Good mamasans are very hard to come by and so by the law of supply and demand their salary is accordingly.



In '97 you could get all you need for between 1,000 and 1,200 Baht each per month, but there is a growing shortage of reasonably good looking and young ones in Pattaya, so the salary is now at least 1,800 Baht and their charge to their clients has gone up from 350 Baht to 500 Baht or higher.

Against these costs, the only return you likely to get is from sales of beer. So many bars sell food now that most only do it to attract customers to drink and do not make a profit on the food itself. The overall 100 Baht commission per girl/per client/per night barely covers the girl`s salary and is not worth considering.

So what are we left with?

With the costs of 19,850 even allowing for months with 31 days, this means your overheads are more then 2,000 Baht/day.

At the current buying and selling prices of bottled beer this means to say that you will have to sell 140 bottles of beer a day just to cover your overheads.

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  • 2 years later...

One more downside. If you directly own the bar, you are violating the Foreign Business Act (FBA). Foreigners cannot own beer bars, except, maybe, Americans under the Amity Treaty (but I see problems with that too). So unless you spend about US$10,000 setting up what are known as preference share structures (and still subject to debate by the Thai authorities), you will "own" the business through a Thai. Two problems right away:


First, you need to trust your Thai front. Seriously trust him or, more likely, her. If things go awry, and they often do, you're screwed with no legal recourse. Remember, you don't own the bar; your Thai front owns the bar.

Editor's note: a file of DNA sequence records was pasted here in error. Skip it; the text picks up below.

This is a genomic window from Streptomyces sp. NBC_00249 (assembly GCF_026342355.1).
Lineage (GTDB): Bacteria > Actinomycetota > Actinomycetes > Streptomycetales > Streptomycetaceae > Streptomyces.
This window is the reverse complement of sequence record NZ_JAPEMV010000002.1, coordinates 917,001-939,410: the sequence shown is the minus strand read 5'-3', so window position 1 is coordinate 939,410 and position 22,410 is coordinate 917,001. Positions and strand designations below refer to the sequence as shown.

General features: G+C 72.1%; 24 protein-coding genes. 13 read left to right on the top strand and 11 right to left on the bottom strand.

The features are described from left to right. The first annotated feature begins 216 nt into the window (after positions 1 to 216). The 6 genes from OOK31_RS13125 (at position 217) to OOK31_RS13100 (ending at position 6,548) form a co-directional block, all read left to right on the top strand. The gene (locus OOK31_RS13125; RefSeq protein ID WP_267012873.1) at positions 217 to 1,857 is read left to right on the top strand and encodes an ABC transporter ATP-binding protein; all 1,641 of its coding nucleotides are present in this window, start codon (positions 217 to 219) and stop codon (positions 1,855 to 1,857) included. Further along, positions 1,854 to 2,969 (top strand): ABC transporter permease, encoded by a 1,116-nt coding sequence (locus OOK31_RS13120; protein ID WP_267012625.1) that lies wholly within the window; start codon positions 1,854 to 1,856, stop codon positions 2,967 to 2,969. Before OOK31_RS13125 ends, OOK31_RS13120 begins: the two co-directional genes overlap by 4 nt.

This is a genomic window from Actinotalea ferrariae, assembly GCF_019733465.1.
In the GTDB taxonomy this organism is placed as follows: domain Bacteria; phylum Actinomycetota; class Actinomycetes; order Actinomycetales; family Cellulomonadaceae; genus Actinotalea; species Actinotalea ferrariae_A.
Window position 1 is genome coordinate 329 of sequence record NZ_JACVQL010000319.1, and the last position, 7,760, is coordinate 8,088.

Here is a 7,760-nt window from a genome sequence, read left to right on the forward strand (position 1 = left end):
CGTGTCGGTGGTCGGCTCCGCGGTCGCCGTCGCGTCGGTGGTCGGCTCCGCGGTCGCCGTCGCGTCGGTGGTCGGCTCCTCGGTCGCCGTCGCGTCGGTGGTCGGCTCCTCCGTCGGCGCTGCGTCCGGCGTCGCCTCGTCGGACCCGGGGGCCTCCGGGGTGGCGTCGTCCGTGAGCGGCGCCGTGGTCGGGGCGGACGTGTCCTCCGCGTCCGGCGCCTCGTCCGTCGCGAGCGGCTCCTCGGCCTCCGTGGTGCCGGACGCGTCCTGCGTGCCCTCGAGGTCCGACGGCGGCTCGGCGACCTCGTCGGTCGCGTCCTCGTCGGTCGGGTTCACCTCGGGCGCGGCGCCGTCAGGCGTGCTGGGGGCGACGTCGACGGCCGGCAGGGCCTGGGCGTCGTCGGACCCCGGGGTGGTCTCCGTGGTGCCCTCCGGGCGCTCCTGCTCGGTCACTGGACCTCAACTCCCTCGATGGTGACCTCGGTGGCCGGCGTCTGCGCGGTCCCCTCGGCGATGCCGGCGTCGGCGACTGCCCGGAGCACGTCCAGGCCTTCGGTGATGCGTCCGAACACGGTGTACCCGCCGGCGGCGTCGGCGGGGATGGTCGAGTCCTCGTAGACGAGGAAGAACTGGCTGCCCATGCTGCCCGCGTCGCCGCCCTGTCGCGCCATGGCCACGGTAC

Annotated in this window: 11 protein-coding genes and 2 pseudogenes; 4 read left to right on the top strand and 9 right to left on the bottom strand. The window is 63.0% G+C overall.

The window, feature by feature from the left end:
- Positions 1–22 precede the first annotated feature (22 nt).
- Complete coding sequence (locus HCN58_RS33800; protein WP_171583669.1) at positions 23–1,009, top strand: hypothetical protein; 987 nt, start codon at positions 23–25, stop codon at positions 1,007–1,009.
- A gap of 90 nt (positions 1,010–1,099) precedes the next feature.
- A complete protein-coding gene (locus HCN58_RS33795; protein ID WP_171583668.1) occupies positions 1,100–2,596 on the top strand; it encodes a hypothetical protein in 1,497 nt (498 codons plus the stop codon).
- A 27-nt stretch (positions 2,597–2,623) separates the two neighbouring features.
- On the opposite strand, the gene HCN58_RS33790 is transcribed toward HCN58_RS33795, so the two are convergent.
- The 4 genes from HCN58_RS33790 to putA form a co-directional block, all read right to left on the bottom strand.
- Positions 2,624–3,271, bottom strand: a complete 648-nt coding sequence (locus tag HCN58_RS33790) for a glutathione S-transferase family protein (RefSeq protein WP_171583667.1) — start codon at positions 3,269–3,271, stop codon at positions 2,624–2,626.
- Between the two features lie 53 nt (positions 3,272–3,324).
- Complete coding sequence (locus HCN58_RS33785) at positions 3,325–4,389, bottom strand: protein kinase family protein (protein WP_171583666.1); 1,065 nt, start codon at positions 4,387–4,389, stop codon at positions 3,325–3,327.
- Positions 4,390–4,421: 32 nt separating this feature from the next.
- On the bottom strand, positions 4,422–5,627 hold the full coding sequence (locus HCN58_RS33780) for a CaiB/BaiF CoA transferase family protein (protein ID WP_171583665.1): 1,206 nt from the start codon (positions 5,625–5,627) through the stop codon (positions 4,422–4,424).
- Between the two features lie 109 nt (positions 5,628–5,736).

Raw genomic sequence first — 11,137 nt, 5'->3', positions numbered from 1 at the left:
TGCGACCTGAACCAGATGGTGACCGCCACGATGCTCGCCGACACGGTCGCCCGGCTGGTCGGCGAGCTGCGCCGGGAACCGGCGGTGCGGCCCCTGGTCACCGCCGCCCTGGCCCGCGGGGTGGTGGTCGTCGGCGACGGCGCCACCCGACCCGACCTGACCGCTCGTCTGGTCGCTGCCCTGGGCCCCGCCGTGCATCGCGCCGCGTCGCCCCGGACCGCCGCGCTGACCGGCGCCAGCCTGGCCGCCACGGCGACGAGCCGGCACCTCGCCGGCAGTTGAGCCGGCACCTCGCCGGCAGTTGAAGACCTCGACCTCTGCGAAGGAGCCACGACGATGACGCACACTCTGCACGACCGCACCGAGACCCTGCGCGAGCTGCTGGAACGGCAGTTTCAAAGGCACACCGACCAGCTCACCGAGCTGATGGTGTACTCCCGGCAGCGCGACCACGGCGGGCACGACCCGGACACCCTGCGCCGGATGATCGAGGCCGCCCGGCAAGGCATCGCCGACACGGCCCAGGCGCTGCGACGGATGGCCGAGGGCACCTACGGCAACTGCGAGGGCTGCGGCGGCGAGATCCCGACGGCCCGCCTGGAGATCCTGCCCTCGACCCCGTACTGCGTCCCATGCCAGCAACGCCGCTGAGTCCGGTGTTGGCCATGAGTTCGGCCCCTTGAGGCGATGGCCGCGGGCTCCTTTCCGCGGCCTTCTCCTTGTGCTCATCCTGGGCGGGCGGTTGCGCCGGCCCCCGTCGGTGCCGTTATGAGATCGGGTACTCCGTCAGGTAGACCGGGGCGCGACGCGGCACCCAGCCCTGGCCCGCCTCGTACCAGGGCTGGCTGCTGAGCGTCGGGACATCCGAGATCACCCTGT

Second, if you claim you do own the bar, you are confessing to a crime that carries, among other things, a three year prison sentence. Using a Thai front or nominee to own the bar is illegal. From past posts here, we have seen the authorities make a big deal about enforcing the FBA. It's the claim raised against Thaksin when he sold AIS, so the authorities have to seriously enforce this law. There have been convictions now, but I don't think anyone has been sent to prison...yet. But at least one business was liquidated.


To have the benefits of ownership - essentially a legal right to income from the bar and control over the bar, you will need a very complicated structure, and the cost of that structure will probably dwarf the cost of the bar itself. The only place where I could see those type of costs justified is in the case of big expensive money generating go go. Unless, of course, you "trust" your Thai front to always do the right thing???

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I wonder if that many Farangs make much money running bar beers. You know the old joke about making money in Thailand: the best way to make a fortune in Thailand is to start with a larger fortune.


The legal aspects about working in and owning a bar are true and pretty easy to verify. No stereotypes; simply an accurate description of the legal obstacles foreigners faces if they try to own or operate a bar.


There are informal arrangements foreigners use to get around these obstacles (be interested to hear a local beer bar owner describe those arrangements), but if there is a dispute or the local party gets greedy, its quite easy and quite legal to simply cut the Farang out. No need for violence or even anything illegal since the foreigner generally has no legal rights to the bar. Maybe this is why it happens so often???


The bigger bars that generate substantial cash flows are another matter. I don't have personal knowledge of the figures, but if the numbers you hear on the internet from credible sources are even half right, there is enough money there to not only justify but also insist upon a legal defensible preference share structure.